We keep the old cookie cutters in an old tartan lunch box.  IMG_0580 My great grandmother’s rolling pin, one solid piece of poplar,
the chilled dough, and the marble slab.
IMG_0583The apprentice.
IMG_0592   I like the airplane and the bell the best.
“He had a broad face and a little round belly,
That shook, when he laughed like a bowlful of jelly.”
That’s hardly surprising, is it?

Please don’t stuff silk flowers in the Christmas tree

Last fall some friends and I attended a “lunch and learn” hosted by one of the most chic florists in the city.  The lunch was fine, and all the lovely ladies were admiring the various centerpieces and tablescapes and what have you, when the shop’s owner and premier designer began her demonstration.  First, she began stuffing (her word) giant silk poinsettia blooms into the nine-foot tree to give it “dimension.”  The poor tree was already three-dimensional, so I didn’t really see the need to cram in some fake flowers.  Next came shiny Mylar sprays.  Then some lime green and copper ribbon was worked in, and finally she hung some gigantic copper-colored silk balls and perched some tropical looking silk birds artfully on the tree.  The end result was stunning, or rather, I was stunned.  Nothing about that tree looked like Christmas to me.  In my mind, it is emotion and memory that give a Christmas tree “dimension” and “depth.”  LPC at Privilege has a similar point of view.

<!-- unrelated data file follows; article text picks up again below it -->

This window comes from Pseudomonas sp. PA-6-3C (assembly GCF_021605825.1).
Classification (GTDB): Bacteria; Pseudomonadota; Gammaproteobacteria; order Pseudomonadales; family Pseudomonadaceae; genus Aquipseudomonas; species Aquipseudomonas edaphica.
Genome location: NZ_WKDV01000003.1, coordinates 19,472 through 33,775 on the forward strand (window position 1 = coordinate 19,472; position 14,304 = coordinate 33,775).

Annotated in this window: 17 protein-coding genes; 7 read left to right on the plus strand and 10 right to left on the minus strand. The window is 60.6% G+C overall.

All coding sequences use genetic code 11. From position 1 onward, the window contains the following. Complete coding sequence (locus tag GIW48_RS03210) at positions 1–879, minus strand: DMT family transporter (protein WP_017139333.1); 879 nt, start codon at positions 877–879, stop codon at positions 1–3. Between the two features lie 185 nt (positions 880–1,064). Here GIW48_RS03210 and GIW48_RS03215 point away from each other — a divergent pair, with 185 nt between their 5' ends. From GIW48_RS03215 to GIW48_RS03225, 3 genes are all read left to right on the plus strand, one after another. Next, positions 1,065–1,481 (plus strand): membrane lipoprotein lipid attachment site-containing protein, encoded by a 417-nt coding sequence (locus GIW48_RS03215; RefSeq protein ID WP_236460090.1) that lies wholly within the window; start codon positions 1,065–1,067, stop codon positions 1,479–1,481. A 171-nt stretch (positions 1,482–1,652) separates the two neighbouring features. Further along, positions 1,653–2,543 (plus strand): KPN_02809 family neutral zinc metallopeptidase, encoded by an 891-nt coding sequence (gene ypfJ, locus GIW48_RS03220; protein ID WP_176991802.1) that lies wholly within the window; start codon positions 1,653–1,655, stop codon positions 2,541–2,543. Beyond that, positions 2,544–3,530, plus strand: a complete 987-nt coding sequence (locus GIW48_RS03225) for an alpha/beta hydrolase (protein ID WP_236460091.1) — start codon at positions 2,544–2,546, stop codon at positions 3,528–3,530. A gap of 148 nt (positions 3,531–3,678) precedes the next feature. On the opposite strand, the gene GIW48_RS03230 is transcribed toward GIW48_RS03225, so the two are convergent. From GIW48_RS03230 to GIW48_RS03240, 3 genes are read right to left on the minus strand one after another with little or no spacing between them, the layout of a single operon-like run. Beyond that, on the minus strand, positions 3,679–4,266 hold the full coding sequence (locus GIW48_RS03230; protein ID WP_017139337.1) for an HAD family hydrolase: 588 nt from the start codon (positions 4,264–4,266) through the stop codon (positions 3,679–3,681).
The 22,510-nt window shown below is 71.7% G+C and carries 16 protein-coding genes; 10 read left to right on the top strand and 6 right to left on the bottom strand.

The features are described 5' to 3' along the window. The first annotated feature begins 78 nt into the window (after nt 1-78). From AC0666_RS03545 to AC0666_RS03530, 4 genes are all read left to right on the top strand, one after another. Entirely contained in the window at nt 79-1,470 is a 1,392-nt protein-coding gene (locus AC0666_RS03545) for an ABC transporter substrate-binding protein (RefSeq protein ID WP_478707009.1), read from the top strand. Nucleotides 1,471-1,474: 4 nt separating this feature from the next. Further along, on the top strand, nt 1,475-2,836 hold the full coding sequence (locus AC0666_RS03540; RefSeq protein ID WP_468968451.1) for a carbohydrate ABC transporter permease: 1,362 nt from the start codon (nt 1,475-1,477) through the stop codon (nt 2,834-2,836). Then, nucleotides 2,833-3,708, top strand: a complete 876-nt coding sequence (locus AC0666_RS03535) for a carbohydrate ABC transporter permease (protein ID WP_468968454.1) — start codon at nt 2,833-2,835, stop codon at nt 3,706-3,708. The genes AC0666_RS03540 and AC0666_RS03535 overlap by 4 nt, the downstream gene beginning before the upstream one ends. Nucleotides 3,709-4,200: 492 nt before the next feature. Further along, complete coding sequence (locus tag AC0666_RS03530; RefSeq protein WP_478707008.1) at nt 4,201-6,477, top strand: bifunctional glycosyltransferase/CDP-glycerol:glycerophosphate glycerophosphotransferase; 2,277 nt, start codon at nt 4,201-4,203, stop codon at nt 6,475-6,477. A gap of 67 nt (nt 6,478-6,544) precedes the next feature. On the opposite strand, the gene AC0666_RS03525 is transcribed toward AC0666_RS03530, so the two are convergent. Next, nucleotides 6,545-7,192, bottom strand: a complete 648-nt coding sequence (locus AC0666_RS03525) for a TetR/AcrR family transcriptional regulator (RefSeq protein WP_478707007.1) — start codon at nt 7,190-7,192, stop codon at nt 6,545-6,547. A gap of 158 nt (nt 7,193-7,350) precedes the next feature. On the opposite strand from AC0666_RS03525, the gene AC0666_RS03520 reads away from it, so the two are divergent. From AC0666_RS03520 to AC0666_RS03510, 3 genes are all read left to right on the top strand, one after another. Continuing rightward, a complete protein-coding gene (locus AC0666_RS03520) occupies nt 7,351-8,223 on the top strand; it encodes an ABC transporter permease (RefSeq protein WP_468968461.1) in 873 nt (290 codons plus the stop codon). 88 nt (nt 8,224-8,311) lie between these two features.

When it comes to Christmas tree ornaments, the Mister and I have accumulated more than our fair share.  Each year, I try to sneak a few out of the Keep box and move them into the Junior League donation box, but he will have none of it.  For a few years, we were a three tree household, but, thankfully we’re now back to only one.  The downside is that not all of the ornaments make it onto the tree each year.  The old glass ornaments from Austria and the children’s handmade ones from school and church are always given pride of place.